Thursday, January 01, 2009

New Year

We went to Taj (Chennai!) on new year's eve for dinner. My dad, in the middle of conversation remarked, "Dec 31 is just another day!". He was talking of existential perspective. Obviously it was true. Saturdays, Sundays, Thanksgiving days have no existential significance. The sun, the moon, the stars, oceans, tides - all follow their normal course. My dad knew that also.

But these days have a lot of human significance. These are pivotal days for us to renew something within and to show greater commitment for whatever we are striving for. If we lived life in our pitch peak intensity, new years or any other day will have no special significance for us as well.

In light of this, I guess the best blessing some one can give to us would be - "May the next new year have no special significance to you!". True, but it sounds truly ridiculous to hear. We've gotten used to living this way and getting inspired in spurs.




A side note: The dinner cost Rs 3000.00 (per head). A couple of weeks back, for my dad's birthday, we had arranged dinner for 70 children in a home and it cost us about the same amount. No, I am not typing this out of guilt, but the stark disparity in economics is startling. And the restaurant was brimming yesterday!

Taj had a relatively quiet new year eve - in mark of respect for the Mumbai attacks where it was directly involved.

7 comments:

Raji said...

Deepak...:-) nice one.
In our culture new year (april 14th...or yogaathi etc) has a spiritual significance. I still remember on this day my aathamma used to make a sweet as well as a paavakkai dish to remind that life is sweet as well as bitter. families used to go to temples, kids start their classes then. Perhaps our forfathers saw life with a great wisdon and thats why sadhguru said once "every action and celebration and also death was taken as an opportunity for ultimate liberation in this culture"...:-)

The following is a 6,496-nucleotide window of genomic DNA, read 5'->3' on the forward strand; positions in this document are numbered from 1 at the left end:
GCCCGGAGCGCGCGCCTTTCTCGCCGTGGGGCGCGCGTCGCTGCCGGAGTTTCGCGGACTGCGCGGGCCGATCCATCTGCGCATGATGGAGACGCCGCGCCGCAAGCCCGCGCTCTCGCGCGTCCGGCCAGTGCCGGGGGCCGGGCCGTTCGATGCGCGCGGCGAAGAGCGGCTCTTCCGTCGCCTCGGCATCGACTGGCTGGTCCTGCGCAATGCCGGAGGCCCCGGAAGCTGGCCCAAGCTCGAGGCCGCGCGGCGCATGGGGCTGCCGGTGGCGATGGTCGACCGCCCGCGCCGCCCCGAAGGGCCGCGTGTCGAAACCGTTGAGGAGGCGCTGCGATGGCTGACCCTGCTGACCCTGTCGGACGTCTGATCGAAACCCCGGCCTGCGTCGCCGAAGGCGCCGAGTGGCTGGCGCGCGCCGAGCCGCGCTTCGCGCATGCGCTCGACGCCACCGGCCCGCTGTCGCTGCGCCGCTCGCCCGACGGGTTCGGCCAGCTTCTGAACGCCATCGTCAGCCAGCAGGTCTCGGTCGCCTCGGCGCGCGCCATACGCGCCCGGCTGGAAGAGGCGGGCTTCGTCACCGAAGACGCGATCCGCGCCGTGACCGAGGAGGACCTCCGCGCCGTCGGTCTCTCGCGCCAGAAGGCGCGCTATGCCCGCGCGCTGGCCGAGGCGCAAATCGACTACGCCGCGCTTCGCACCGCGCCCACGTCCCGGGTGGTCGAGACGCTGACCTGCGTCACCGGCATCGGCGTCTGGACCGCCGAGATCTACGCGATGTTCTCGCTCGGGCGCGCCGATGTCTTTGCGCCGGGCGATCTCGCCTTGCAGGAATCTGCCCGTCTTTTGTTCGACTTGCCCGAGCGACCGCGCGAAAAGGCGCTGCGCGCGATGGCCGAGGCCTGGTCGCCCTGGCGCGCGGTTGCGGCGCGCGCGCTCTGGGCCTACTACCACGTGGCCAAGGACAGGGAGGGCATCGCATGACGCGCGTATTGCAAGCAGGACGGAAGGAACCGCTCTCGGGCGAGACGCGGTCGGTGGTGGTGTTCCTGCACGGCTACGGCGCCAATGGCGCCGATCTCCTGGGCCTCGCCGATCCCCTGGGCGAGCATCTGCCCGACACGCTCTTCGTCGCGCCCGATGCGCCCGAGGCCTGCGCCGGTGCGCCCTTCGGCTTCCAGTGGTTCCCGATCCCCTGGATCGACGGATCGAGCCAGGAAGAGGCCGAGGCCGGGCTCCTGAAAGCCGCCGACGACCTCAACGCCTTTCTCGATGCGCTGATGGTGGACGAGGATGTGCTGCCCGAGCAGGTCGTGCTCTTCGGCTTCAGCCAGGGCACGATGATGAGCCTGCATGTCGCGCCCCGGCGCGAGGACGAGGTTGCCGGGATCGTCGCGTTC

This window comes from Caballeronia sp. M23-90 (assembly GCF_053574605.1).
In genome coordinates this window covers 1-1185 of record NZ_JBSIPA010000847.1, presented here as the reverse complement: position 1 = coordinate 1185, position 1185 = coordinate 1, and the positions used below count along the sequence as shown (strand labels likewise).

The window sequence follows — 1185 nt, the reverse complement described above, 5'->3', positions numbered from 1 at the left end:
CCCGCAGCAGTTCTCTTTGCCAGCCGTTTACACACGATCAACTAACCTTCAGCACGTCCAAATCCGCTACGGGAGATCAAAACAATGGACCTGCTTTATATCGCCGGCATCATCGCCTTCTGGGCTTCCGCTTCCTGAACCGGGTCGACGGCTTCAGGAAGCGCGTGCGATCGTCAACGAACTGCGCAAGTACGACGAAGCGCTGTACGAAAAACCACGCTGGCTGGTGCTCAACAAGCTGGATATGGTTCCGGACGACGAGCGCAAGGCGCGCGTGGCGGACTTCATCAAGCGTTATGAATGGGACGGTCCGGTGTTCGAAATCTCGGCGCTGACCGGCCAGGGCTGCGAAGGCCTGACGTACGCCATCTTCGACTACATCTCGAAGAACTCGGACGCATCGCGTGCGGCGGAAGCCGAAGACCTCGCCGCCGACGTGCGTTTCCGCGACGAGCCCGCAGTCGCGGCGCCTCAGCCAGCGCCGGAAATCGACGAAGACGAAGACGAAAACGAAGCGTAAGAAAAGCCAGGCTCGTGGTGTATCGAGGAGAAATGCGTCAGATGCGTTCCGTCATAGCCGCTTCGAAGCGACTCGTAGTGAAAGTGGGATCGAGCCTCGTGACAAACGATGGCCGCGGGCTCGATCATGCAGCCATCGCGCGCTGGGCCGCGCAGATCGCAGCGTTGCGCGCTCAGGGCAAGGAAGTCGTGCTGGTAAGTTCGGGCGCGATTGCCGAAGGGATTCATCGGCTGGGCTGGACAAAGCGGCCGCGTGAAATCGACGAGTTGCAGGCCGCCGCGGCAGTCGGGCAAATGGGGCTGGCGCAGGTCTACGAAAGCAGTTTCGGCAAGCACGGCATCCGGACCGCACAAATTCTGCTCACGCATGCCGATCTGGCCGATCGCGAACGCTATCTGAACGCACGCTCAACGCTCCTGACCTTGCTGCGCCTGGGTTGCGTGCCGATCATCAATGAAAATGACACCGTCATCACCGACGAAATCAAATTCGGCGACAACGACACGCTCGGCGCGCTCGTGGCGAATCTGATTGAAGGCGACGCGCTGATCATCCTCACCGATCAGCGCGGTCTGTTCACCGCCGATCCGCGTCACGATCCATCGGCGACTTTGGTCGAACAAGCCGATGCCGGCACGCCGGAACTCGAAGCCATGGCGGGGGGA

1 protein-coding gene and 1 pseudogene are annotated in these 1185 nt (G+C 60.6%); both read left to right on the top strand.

may be its good to wish "let every day has the significance of a new year day" if one follows out culture.

A.J.Anto said...

So true! My mom used to give me a pinch of salt and a pinch of sugar the first thing in the morning of Jan 1st. :)
Even at that time, it stuck such a chord with me. Looking at this, most of the traditional new year wishes seems to be an actualization of a life spent in denial.

Deepak said...

Anto / Raji,
Now that you type these, I remember a colleague giving me a new year "prasadham" comprised of all tastes reminding of the same thing.

Raji,
The way you have rewritten the wish is good!

Change said...

May I invite you to have a look on my blog!

http://change-within/blogspot.com

Deepak said...

"Change",
I browsed through your blog. It's a lot to take in. I will review this more at leisure and get back to you.

Thanks for dropping by!

BTW, you managed to keep your name a secret everywhere! :)

Change said...

May I invite you to have a look on my blog!

http://change-within/blogspot.com

Raji said...

Deepak...:-) nice one.
In our culture new year (april 14th...or yogaathi etc) has a spiritual significance. I still remember on this day my aathamma used to make a sweet as well as a paavakkai dish to remind that life is sweet as well as bitter. families used to go to temples, kids start their classes then. Perhaps our forfathers saw life with a great wisdon and thats why sadhguru said once "every action and celebration and also death was taken as an opportunity for ultimate liberation in this culture"...:-)

may be its good to wish "let every day has the significance of a new year day" if one follows out culture.

 
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